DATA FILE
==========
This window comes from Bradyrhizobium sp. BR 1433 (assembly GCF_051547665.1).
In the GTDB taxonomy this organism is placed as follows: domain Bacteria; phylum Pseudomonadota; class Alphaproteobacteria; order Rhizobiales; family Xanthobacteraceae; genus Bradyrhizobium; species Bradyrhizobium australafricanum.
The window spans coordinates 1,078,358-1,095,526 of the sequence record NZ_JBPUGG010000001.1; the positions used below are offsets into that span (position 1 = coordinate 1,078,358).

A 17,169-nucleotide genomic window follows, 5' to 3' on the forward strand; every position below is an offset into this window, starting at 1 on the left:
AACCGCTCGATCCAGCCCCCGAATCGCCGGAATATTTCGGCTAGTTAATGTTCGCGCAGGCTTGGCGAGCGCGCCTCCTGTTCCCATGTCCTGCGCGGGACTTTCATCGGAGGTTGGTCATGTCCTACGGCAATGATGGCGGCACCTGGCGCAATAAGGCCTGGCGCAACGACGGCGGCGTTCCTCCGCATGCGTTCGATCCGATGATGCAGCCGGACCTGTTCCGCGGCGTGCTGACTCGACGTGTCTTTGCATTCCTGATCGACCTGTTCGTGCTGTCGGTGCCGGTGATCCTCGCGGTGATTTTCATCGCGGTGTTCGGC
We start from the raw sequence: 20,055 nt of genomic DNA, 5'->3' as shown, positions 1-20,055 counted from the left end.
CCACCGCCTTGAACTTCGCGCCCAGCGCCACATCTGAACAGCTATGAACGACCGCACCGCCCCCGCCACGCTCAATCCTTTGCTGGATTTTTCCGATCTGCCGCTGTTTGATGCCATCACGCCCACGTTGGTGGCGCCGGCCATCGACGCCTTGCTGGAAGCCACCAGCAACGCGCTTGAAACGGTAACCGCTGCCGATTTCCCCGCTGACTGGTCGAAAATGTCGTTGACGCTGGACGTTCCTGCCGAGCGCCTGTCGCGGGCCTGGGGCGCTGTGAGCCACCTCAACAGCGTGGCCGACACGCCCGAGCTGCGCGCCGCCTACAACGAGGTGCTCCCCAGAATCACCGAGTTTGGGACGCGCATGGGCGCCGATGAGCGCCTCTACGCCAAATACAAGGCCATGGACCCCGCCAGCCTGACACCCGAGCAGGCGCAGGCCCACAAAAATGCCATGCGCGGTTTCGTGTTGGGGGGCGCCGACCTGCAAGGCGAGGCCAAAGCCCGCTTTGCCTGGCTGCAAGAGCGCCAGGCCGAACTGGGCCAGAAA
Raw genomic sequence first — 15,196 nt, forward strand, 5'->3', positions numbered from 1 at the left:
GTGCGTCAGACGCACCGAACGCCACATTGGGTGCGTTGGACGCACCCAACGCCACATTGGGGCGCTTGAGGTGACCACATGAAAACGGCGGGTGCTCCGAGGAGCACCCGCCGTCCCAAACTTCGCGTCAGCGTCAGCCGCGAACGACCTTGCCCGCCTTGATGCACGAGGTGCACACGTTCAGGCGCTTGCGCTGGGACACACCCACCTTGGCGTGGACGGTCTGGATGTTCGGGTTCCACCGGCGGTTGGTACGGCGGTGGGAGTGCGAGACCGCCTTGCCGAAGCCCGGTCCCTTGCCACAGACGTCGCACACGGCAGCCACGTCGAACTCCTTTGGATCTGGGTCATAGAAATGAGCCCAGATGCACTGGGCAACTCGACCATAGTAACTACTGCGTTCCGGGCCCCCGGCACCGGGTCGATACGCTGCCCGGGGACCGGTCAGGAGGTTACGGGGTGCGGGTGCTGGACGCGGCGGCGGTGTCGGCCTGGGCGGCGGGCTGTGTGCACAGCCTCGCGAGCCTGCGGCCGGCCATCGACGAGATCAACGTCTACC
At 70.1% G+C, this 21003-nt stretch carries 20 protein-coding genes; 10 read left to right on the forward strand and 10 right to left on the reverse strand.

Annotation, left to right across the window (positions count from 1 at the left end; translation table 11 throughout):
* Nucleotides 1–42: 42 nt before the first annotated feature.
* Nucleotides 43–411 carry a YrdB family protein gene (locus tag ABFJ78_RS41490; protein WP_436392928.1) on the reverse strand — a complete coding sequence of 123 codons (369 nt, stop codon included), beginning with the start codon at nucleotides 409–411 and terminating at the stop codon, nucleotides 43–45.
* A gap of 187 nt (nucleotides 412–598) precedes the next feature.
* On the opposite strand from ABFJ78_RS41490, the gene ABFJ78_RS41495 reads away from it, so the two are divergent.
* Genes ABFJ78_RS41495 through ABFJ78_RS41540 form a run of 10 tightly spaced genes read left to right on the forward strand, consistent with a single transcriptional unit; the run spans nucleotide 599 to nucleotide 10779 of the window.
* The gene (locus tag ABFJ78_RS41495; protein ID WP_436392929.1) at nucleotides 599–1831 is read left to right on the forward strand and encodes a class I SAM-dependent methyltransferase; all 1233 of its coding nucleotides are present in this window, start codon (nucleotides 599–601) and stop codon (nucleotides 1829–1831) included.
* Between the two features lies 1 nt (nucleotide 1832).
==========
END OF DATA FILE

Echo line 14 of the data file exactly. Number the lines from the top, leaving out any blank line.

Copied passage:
* A gap of 187 nt (nucleotides 412–598) precedes the next feature.